Believe me, I understand what that moment is like: When you hear that you have multiple sclerosis. I was a health professional and I was married to a health professional when I heard the news. Still, it was an overpowering shock to the system. It is a moment you will never forget, like one of those moments in history that stick in your memory. “Where were you when……?” Trust me, you will never forget it.
I was well educated in many aspects of health and medicine, as was my husband (an emergency department physician), we found ourselves lacking in more detailed knowledge about this disease. My own grandmother died from MS, but we didn’t see MS patients very often in the ER. We only had basic knowledge of the disease, current treatments available, prognosis, etc.
I want to offer a basic overview of MS for the newly diagnosed. This is the information I feel will be most helpful to new patients in those first weeks after diagnosis, which can be overwhelming to say the least.
What is multiple sclerosis?
In multiple sclerosis (MS), damage to the myelin coating around the nerve fibers in the central nervous system (CNS) and to the nerve fibers themselves interferes with the transmission of nerve signals between the brain, spinal cord and the rest of the body. Disrupted nerve signals cause the symptoms of MS, which vary from one person to another and over time for any given individual, depending on where the damage occurs (National MS Society, 2014.)
Think of your nerves like electrical cords. The brain and spinal cord are responsible for sending electrical messages through these nerves to all areas of your body. Each nerve is coated with a fatty layer called myelin. This is the equivalent of the plastic coating over an electrical wire. MS occurs when the immune system, specifically your white blood cells, mistake this coating as a foreign object, a danger to you. In response, an attack begins. Your white blood cells begin to damage and destroy the myelin coating. This results in the equivalent of a “short in the wire.” Like a damaged wire, the signals your brain sends through these damaged nerves become distorted and inappropriate. These “mixed signals” result in the wide variety of symptoms one experiences with MS. Numbness, pain, weakness, dizziness, loss of balance, and loss of vision are some of the most common. The lesions that form in the brain and spinal cord are visible as bright white areas on an MRI.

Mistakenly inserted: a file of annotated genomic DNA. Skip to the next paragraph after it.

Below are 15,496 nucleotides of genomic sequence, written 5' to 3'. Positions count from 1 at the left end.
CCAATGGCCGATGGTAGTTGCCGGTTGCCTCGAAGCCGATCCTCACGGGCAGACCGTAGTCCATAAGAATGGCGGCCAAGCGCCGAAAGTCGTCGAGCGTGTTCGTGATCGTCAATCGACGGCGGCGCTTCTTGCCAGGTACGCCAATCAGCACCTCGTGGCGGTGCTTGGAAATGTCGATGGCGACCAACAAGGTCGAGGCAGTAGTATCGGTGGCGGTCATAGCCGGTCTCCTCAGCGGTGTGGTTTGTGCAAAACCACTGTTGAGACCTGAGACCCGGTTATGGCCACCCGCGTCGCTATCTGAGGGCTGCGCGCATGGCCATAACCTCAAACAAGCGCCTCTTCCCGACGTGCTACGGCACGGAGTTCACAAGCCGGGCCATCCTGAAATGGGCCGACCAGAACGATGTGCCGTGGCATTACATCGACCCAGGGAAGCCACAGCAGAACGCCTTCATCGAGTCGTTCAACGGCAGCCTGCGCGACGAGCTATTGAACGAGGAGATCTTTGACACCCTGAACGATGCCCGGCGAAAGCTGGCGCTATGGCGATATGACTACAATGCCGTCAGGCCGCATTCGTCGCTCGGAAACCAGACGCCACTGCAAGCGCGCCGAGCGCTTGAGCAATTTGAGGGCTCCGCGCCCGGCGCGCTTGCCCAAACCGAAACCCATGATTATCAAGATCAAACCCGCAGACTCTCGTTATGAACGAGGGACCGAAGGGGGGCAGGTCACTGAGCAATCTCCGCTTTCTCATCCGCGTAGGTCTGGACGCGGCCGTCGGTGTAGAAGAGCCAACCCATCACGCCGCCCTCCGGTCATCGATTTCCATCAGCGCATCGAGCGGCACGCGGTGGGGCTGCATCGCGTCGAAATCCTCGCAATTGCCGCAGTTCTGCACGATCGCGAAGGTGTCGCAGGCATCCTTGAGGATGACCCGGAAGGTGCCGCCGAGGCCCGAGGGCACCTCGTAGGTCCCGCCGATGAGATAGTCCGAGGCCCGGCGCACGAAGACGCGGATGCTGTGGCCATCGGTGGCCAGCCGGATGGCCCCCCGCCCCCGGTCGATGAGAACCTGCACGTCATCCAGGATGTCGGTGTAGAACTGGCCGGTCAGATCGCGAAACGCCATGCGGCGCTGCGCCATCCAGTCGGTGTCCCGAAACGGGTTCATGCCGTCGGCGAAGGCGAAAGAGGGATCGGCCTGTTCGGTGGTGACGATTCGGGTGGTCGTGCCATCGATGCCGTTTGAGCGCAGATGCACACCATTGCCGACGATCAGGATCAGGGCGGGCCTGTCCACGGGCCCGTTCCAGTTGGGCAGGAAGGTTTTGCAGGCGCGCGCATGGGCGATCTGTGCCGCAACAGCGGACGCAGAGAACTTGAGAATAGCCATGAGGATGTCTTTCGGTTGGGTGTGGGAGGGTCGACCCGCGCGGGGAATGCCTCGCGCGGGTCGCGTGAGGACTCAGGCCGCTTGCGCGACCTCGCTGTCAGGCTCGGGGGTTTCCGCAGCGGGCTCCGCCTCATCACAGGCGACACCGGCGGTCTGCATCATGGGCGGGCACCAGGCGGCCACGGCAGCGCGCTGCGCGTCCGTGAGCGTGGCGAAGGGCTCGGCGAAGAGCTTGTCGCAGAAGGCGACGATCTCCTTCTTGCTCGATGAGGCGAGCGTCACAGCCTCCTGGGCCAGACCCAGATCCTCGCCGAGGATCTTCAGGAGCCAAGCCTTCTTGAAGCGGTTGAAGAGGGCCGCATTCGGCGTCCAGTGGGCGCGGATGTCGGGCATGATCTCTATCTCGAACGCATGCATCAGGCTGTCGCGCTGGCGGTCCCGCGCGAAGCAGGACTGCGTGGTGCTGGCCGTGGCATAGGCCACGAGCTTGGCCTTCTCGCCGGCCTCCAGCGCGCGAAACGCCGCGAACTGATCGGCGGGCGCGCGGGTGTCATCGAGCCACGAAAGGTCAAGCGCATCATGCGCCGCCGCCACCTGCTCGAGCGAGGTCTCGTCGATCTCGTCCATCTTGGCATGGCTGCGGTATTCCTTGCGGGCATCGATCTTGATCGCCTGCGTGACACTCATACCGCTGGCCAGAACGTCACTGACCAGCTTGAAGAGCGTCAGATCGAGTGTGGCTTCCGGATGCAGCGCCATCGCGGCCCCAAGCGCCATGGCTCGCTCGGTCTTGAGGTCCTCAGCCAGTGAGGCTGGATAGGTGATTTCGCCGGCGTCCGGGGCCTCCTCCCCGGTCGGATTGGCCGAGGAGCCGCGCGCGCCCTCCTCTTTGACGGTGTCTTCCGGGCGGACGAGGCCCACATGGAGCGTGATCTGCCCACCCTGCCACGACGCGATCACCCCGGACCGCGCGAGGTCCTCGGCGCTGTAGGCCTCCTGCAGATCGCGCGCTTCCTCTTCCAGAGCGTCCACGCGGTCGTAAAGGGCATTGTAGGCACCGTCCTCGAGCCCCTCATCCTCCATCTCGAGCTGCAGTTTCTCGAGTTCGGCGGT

|MS causes damage and scarring of the coating surrounding the nerve (myelin)|
How is MS diagnosed?
In order to make a diagnosis of MS, the physician must:
• Find evidence of damage in at least two separate areas of the central nervous system (CNS), which includes the brain, spinal cord and optic nerves AND
• Find evidence that the damage occurred at least one month apart AND
• Rule out all other possible diagnoses
In 2001, the International Panel on the Diagnosis of Multiple Sclerosis updated the criteria to include specific guidelines for using MRI, visual evoked potentials (VEP) and cerebrospinal fluid analysis to speed the diagnostic process. These tests can be used to look for a second area of damage in a person who has experienced only one attack (also called a relapse or an exacerbation) of MS-like symptoms — referred to as a clinically-isolated syndrome (CIS). A person with CIS may or may not go on to develop MS (National MS Society, 2014.)
So, as you can see…..diagnosis is not made based solely on one episode of symptoms. Sometimes a patient may have only one attack, and never have another symptom or lesion. This is called clinically isolated syndrome (CIS). Speeding the diagnosis of MS is very important, because in the past patients went years without treatment or diagnosis. Improvements in the speed of diagnosis help patients start disease-modifying therapies faster.
How is MS treated?
Ten disease-modifying medications have been approved by the U.S. Food and Drug Administration (FDA) to treat relapsing forms of MS. These medications reduce the frequency and severity of relapses (also called attacks or exacerbations), reduce the accumulation of lesions in the brain and spinal cord as seen on magnetic resonance imaging (MRI) and may slow the accumulation of disability for many people with MS. No medications have yet been approved to treat primary-progressive MS (National MS Society, 2014.)